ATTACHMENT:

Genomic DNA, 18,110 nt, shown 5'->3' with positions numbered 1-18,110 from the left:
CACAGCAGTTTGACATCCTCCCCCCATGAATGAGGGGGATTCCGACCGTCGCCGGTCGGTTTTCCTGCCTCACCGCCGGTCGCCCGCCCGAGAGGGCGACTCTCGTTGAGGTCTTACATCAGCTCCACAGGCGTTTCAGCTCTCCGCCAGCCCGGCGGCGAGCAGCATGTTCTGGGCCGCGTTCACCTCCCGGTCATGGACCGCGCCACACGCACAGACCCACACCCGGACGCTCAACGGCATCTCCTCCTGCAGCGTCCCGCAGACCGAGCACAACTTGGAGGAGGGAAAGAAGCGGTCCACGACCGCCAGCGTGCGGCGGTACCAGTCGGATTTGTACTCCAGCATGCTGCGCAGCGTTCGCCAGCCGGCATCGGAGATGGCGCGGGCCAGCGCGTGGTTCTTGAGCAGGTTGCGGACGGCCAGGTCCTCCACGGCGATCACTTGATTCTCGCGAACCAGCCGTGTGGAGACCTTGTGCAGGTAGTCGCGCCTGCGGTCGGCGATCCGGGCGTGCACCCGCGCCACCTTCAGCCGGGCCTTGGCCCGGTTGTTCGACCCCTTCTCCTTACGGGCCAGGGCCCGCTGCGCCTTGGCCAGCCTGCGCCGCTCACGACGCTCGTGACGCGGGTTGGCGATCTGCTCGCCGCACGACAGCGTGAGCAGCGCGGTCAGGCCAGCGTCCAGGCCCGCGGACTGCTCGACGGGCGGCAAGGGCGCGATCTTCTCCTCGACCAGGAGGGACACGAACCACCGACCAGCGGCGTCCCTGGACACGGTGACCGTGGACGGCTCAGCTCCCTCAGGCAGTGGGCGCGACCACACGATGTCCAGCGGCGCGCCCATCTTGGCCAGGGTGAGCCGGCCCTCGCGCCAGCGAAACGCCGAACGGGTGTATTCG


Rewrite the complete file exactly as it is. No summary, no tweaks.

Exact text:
Genomic DNA, 18,110 nt, shown 5'->3' with positions numbered 1-18,110 from the left:
CACAGCAGTTTGACATCCTCCCCCCATGAATGAGGGGGATTCCGACCGTCGCCGGTCGGTTTTCCTGCCTCACCGCCGGTCGCCCGCCCGAGAGGGCGACTCTCGTTGAGGTCTTACATCAGCTCCACAGGCGTTTCAGCTCTCCGCCAGCCCGGCGGCGAGCAGCATGTTCTGGGCCGCGTTCACCTCCCGGTCATGGACCGCGCCACACGCACAGACCCACACCCGGACGCTCAACGGCATCTCCTCCTGCAGCGTCCCGCAGACCGAGCACAACTTGGAGGAGGGAAAGAAGCGGTCCACGACCGCCAGCGTGCGGCGGTACCAGTCGGATTTGTACTCCAGCATGCTGCGCAGCGTTCGCCAGCCGGCATCGGAGATGGCGCGGGCCAGCGCGTGGTTCTTGAGCAGGTTGCGGACGGCCAGGTCCTCCACGGCGATCACTTGATTCTCGCGAACCAGCCGTGTGGAGACCTTGTGCAGGTAGTCGCGCCTGCGGTCGGCGATCCGGGCGTGCACCCGCGCCACCTTCAGCCGGGCCTTGGCCCGGTTGTTCGACCCCTTCTCCTTACGGGCCAGGGCCCGCTGCGCCTTGGCCAGCCTGCGCCGCTCACGACGCTCGTGACGCGGGTTGGCGATCTGCTCGCCGCACGACAGCGTGAGCAGCGCGGTCAGGCCAGCGTCCAGGCCCGCGGACTGCTCGACGGGCGGCAAGGGCGCGATCTTCTCCTCGACCAGGAGGGACACGAACCACCGACCAGCGGCGTCCCTGGACACGGTGACCGTGGACGGCTCAGCTCCCTCAGGCAGTGGGCGCGACCACACGATGTCCAGCGGCGCGCCCATCTTGGCCAGGGTGAGCCGGCCCTCGCGCCAGCGAAACGCCGAACGGGTGTATTCG